ADAGES: Charo gives Kia a Rio bravo

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Kia Motors America's road to Rio recently wound through Universal Studios in Orlando, where dealers delighted to the enduring charm of Charo. Kia enlisted the famed "cuchi-cuchi girl" -- though having passed the half-century mark, Charo is closer to a sexagenarian than a girl -- to help unveil the Rio small sedan (AA, March 6). Charo sang "When My Baby Goes to Rio" and even started a dance line that grew to about 1,000 strong. "We did the conga right out of the meeting into the Universal lot," says Kia Exec VP-Sales and Marketing Dick Macedo.

Adman enters new cycle of life

Canadian copywriter Mark Gardiner has received his American Motorcyclist Association "Expert" license, which he says is roughly equivalent to earning a PGA Tour card. What makes the achievement unusual is that Gardiner, CD at SGCI Communications, Sackville, New Brunswick, is 45 years old. "Most racers are in their 20s," he says, "and by the time they turn 30 they're typically either broke or broken." Gardiner hopes to compete in two or three major U.S. races this year. The adman cum racer is looking for sponsors and contends his age can even be an advantage: "If you sponsor me and I'm running last, it's not your product's fault -- it's that 45-year-old arthritic copywriter. If your product is in the middle, it's a hero." Gardiner cites aspirin and Geritol as potentially good fits.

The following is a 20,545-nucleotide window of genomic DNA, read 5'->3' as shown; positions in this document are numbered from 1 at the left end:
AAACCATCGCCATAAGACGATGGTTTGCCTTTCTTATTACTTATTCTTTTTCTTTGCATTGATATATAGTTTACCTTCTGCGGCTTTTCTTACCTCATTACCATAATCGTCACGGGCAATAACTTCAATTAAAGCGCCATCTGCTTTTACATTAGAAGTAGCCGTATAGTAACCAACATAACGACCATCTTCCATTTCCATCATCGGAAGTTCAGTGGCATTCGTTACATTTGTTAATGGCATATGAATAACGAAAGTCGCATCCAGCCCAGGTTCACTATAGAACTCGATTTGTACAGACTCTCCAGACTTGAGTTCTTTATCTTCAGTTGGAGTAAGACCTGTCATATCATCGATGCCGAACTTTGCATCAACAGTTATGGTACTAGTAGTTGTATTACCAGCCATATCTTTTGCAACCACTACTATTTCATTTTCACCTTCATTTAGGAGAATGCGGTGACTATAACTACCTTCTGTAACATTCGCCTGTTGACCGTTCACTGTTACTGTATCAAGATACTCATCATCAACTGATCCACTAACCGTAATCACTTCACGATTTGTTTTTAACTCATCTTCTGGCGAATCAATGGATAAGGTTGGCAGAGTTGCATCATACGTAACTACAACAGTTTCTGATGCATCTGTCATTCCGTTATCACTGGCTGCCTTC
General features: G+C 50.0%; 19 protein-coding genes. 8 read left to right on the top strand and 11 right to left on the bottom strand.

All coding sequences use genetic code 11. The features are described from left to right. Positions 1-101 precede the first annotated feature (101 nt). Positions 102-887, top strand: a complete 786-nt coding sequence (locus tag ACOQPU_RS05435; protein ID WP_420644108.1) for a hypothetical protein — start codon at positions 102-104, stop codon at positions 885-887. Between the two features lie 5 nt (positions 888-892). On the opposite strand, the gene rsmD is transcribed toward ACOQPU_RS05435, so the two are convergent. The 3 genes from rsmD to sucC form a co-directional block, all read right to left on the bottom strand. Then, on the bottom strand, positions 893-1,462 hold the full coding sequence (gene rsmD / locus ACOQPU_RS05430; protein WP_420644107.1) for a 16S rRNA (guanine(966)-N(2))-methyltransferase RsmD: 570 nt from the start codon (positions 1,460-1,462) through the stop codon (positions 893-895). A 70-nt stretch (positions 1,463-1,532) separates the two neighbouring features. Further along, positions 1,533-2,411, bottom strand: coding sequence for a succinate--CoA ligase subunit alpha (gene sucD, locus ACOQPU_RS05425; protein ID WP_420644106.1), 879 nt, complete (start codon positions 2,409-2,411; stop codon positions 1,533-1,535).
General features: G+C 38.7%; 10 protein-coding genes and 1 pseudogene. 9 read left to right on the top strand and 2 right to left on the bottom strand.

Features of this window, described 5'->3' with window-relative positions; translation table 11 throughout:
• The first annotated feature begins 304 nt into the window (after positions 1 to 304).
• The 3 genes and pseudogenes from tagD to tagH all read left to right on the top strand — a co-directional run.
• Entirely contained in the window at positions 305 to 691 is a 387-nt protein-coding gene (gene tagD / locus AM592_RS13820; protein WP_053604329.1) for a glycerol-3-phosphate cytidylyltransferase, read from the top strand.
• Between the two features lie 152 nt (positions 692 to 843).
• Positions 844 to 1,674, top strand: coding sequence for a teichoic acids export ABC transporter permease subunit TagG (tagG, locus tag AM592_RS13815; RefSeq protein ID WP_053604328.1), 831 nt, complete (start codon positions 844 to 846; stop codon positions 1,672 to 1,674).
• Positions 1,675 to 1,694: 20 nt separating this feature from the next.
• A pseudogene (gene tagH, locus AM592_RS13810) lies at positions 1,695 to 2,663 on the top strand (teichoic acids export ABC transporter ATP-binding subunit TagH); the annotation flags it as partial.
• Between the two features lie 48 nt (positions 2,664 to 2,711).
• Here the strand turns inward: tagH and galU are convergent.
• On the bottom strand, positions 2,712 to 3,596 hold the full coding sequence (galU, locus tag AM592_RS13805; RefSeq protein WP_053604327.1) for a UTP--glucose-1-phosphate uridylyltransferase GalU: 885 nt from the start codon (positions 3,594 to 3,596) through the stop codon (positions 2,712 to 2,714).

Fast-feeder's ad leaves bad taste

Hundreds of blind people with their guide dogs protested outside Nando's restaurants in South Africa after the fast-food chain ran a commercial poking fun at them. In the spot from TBWA Hunt Lascaris, Johannesburg, an elderly blind woman is knocked against a lamp pole as her hitherto steadfast guide dog tries to snatch her Nando's fried chicken. The South African Guide Dogs Association for the Blind criticized Nando's "lack of empathy." Nando's Marketing Director Josi McKenzie insisted the commercial was tongue in cheek and part of the fast-feeder's tradition of controversial advertising. The country's Advertising Standards Authority, however, banned the commercial.

`Poets wanted' . . . mammoth-sicle

If Procter & Gamble global mktg. chief Robert Wehling had his way, his company's agencies would hire more Robert Frosts and Michael Ondaatjes. At the recent Four A's media conference, Wehling said he's told agencies they should seek greater diversity of talent and hire "more poets, more philosophers, more psychologists, more romance novelists -- people who can reach the consumer in a visceral, emotional way." . . . Discovery Channel served Big Apple subway riders a new flavor of ice cream, Mammoth Crunch, to promote yesterday's global broadcast of "Raising the Mammoth." Spokeswoman Patricia Kollappallil says the Kemps Dairy-made ice cream was a "fudge ripple with chocolate-covered mammoth cookies buried deep within." . . . Multicultural Marketing Resources, New York, on April 3 opens its own library and museum, a resource for companies trying to reach just about any racial, cultural or lifestyle market. Interns will be available to help in Russian, Spanish, Mandarin, Cantonese and even English.

Got an Adage? Tell Dan by phone, (312) 280-3109; fax, (312) 649-5331; or e-mail,

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